That means the application of AI is only limited to our imagination for potential use cases. Right now you can see the tech industry focusing on applying AI to replace all of the repetitive activities performed by humans in the hopes to reduce operating costs and increase the throughput of services.

Although this progress tends to leave people looking for a new job, it also gives them the potential to work in new industries or apply the one thing computers aren’t good at yet, being creative.

What Goes Into Developing a Machine Learning Platform?

Dr. Ananda states,

working on machine learning algorithms is about understanding the mathematics as Turing described and applying them to abstract concepts. In other words, you’re asking questions about how people learn and finding ways for computers to do that in the most effective way possible.

The Enterprise Challenge

Many large companies are scrambling to figure out how to apply AI technologies within their organizations to stay competitive with the juggernauts such as Amazon and Google.

Having worked with many enterprises in implementing AI technologies, Dr. Ananda states,

the main challenge for enterprises is that many don’t have a pre-built foundation for recording and streamlining the flow of data required to complete a machine learning task. For some companies, this means working backward and setting up a data capture and recording system before even attempting to implement AI tools. Each algorithm is created for a specific use case. You can’t just throw open source tools commonly available and hope to stay competitive in the market.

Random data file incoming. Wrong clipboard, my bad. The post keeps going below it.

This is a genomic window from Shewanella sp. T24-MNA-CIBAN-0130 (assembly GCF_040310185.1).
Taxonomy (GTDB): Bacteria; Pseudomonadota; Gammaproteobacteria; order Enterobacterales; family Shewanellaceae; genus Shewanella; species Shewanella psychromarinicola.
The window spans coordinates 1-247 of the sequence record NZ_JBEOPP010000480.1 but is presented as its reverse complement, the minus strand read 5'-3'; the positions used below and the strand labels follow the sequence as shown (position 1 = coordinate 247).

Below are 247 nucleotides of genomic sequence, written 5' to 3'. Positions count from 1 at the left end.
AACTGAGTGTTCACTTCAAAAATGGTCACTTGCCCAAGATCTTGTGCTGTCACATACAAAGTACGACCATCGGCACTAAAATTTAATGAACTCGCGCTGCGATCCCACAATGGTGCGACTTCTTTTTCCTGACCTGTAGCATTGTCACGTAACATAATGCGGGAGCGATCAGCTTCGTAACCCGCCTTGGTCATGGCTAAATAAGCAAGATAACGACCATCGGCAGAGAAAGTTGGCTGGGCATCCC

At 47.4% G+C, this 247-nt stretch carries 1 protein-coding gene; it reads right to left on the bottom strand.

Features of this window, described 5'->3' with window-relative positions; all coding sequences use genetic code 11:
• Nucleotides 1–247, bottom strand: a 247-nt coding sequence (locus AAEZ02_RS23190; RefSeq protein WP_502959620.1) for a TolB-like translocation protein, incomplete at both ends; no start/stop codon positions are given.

As The Essential Turing describes, it’s important to first define the artificial agent, which could be as simple as a single sensor or complex like a robot.  Next is to define the dynamic conditions around the intelligent agent which determine the set of operators direct the performance of the artificial agent in response to an environmental change.

The challenge in creating these systems is determining how to represent the agent, its state of being, the sensors around it and the selection of learning algorithms and the sequence in which these algorithms are employed.

Dr. Ananda goes on to state,

this is why I believe a good developer of AI technology must have an intuitive knowledge of the mathematics behind it. Most developers tend to use open source tools that were build to solve a different problem to the one they need to solve and if they don’t have the intuition on where the results actually come from, they are setting themselves up for failure.

Actionable Nugget

Companies such as Amazon and Google are clamoring to be integrated into your life. You can see it with the Amazon Echo and Google Home, both are using audio sensors to learn what you like to hopefully interject ways to modify your life and buying habits.

Even more so, smartphones, which have audio, images, video, location, and other sensor are the perfect devices for gathering context around who you are as a person. Imagine the influence these companies will have once everyone has a smartphone that is connected to their services.

How do you feel about having this these types of intelligent machines influencing your daily life?

As these types of technologies become more prevalent in our lives, it’s important we have the discussion of how we want them to benefit us while reducing the potential negatives. Let me know your thoughts in the comments below.

Be sure to reach out to Dr. Ananda on Twitter at @ShaliniAnanda1.

Stay thought-full.